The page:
Mapping of quantitative trait loci controlling lifespan in the short-lived fish Nothobranchius furzeri--a new vertebrate model for age research.

Jeanette Kirschner, David Weber, Christina Neuschl, Andre Franke, Marco Böttger, Lea Zielke, Eileen Powalsky, Marco Groth, Dmitry Shagin, Andreas Petzold, Nils Hartmann, Christoph Englert, Gudrun A Brockmann, Matthias Platzer, Alessandro Cellerino, Kathrin Reichwald
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Aging cell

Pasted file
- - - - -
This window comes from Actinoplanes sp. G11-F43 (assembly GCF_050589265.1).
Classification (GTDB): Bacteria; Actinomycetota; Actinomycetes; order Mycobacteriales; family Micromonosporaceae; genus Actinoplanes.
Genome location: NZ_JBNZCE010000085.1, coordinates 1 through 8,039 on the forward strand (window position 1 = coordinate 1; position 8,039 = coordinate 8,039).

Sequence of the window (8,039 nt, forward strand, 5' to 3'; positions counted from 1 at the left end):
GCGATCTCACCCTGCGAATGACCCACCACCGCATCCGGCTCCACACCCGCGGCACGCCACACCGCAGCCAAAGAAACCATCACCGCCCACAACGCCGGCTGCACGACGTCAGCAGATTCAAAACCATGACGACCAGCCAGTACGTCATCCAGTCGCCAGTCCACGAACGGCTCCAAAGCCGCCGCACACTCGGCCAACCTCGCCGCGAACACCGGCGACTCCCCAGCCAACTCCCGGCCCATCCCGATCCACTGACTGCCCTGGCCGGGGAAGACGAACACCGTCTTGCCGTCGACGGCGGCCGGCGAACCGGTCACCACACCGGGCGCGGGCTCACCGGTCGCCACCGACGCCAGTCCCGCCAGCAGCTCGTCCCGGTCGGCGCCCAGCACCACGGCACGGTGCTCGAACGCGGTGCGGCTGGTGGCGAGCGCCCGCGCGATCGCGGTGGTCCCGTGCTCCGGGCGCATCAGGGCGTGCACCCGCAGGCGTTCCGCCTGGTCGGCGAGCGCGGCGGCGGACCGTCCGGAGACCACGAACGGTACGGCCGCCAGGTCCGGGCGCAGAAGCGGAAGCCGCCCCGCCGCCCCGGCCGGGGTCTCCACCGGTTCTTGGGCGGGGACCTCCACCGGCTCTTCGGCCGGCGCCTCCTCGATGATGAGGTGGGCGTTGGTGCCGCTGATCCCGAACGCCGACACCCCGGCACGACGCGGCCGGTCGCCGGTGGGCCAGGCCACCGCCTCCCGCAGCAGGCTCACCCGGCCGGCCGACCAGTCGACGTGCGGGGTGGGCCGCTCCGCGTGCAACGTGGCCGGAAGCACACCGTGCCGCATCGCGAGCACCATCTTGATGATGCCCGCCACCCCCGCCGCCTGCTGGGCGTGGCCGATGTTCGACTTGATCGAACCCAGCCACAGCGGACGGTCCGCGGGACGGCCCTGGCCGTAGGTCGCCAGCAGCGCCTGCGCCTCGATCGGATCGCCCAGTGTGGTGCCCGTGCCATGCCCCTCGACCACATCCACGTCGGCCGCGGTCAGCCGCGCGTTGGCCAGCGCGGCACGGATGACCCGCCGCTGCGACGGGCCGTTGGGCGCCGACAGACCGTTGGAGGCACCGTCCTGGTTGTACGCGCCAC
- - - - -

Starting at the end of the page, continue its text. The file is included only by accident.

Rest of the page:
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The African annual fish Nothobranchius furzeri emerged as a new model for age research over recent years. Nothobranchius furzeri show an exceptionally short lifespan, age-dependent cognitive/behavioral decline, expression of age-related biomarkers, and susceptibility to lifespan manipulation. In addition, laboratory strains differ largely in lifespan. Here, we set out to study the genetics of lifespan determination. We crossed a short- to a long-lived strain, recorded lifespan, and established polymorphic markers. On the basis of genotypes of 411 marker loci in 404 F(2) progeny, we built a genetic map comprising 355 markers at an average spacing of 5.5 cM, 22 linkage groups (LGs) and 1965 cM. By combining marker data with lifespan values, we identified one genome-wide highly significant quantitative trait locus (QTL) on LG 9 (P < 0.01), which explained 11.3% of the F(2) lifespan variance, and three suggestive QTLs on LG 11, 14, and 17. We characterized the highly significant QTL by synteny analysis, because a genome sequence of N. furzeri was not available. We located the syntenic region on medaka chromosome 5, identified candidate genes, and performed fine mapping, resulting in a c. 40% reduction of the initial 95% confidence interval. We show both that lifespan determination in N. furzeri is polygenic, and that candidate gene detection is easily feasible by cross-species analysis. Our work provides first results on the way to identify loci controlling lifespan in N. furzeri and illustrates the potential of this vertebrate species as a genetic model for age research.